HMRC delays closure of CHIEF customs IT system after ‘listening to industry feedback’

Department announces that it will now take a ‘phased approach’ to moving exporters to the new Customs Declaration service, with total replacement of outgoing system pushed back by four months

HM Revenue and Customs claims that industry feedback informed its decision to push back the shutdown of the UK’s outgoing customs IT system by a further four months.

The department today announced that the final deadline for shutting down the 30-year-old CHIEF IT platform – and moving all export declarations to the new Customs Declaration Service (CDS) – has moved from 30 November to 30 March 2024. All import declarations have been processed via CDS since October 2022.

This is the second time the switch-off has been postponed; the original timetable for completing the switchover for export services was 30 March 2023. Earlier this year, that deadline was shifted back by eight months.

The extension by a further four months comes in light of HMRC “listening to feedback from industry”, the department said in today’s announcement.

The tax agency said that it will be adopting a “phased approach” to migrating export businesses from CHIEF to CDS over the coming weeks and months.

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The intention is that, working alongside approved software providers, HMRC “will support selected high-volume declarants to move to CDS for exports” by the previous deadline of 30 November.  The four months thereafter will be dedicated to ensuring that the long tail of all other users are successfully moved to the new system.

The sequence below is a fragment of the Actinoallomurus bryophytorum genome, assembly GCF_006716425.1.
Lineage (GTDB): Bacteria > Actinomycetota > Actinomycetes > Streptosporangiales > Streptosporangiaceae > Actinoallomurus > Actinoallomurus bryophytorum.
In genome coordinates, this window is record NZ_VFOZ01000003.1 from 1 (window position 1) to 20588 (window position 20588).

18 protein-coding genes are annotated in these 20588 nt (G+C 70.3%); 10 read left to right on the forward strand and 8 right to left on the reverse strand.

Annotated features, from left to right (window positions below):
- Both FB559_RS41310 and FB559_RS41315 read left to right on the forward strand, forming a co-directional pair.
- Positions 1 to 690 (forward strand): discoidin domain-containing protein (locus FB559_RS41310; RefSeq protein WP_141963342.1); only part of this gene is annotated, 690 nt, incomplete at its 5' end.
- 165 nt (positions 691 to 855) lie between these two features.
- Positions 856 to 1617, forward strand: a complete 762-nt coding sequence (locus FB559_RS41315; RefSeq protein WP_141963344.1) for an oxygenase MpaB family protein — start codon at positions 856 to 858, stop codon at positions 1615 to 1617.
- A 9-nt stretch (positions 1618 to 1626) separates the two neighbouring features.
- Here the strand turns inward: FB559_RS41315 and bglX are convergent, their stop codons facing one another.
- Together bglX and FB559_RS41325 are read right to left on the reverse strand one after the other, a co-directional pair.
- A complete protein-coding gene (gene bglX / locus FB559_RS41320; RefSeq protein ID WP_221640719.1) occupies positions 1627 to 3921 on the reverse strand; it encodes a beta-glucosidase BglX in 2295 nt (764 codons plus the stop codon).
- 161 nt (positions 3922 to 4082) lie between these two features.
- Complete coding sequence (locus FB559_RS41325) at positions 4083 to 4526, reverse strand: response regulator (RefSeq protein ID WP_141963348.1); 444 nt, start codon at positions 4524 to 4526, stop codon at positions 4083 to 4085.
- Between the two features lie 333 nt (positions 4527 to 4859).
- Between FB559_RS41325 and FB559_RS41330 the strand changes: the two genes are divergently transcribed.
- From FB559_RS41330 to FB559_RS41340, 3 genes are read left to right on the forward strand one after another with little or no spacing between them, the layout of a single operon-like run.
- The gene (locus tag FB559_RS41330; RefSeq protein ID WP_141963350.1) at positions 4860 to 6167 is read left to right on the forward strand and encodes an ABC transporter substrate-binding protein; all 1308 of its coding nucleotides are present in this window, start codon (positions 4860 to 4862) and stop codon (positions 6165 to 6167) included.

At the end of which, the goal is for CHIEF to be switched off for good at the end of March next year.

The department said that the two-stage migration approach “will enable HMRC and delivery partners to build on the existing IT testing as well as undertake additional performance analysis while businesses with the existing IT functionality start to migrate [and] It will also enable… export declarants to make a smooth migration to CDS”.

Sarah Hartley, director of border change delivery at HMRC, said: “Having worked closely with our industry partners, we’re introducing a phased approach for moving export declarations to CDS. Those businesses who have the IT functionality in place are still able to move across to CDS by Thursday 30 November 2023, ahead of the majority who will now migrate at the beginning of 2024. Full guidance, resources and support will be available for all declarants to ensure the transition across to CDS is as smooth as possible for every business.”

Steve Bartlett, chairman of the Association of Freight Software Suppliers (AFSS), added: “The AFSS and our members fully support the revised timescales for the transition of Export declarations from CHIEF to CDS. This moves away from the seasonal peak and also allows more focus to help customers migrate to NCTS5 in November. We thank HMRC for the continued collaboration and consultation with us, to ensure a successful completion of the CDS journey for everyone by the end of March 2024.”

As the deadline for import firms to switch to CDS drew close last year, PublicTechnology exclusively reported on issues with HMRC’s internal systems that had resulted in thousands of traders encountering more than 18 months of difficulties in registering for the new platform – including hundreds that had completely unable to do so.

The department’s implementation of the new customs IT system began 10 years ago and has faced numerous major challenges during that time. The most of significant of these came in light of the Brexit referendum in 2016, the result of which meant that, overnight, plans for the project – which was already three years into delivery – needed to account for a fivefold increase in declarations resulting from the UK’s exit from the European Union.

The initial plan was to build a platform capable of handling 100 million customs declarations annually – a figure comfortably in excess of the 55 million that were typically processed each year before the country left the EU. In the post-Brexit world, government expects the UK customs system to be required to process an annual total of about 250 million import and export declarations.

Sam Trendall

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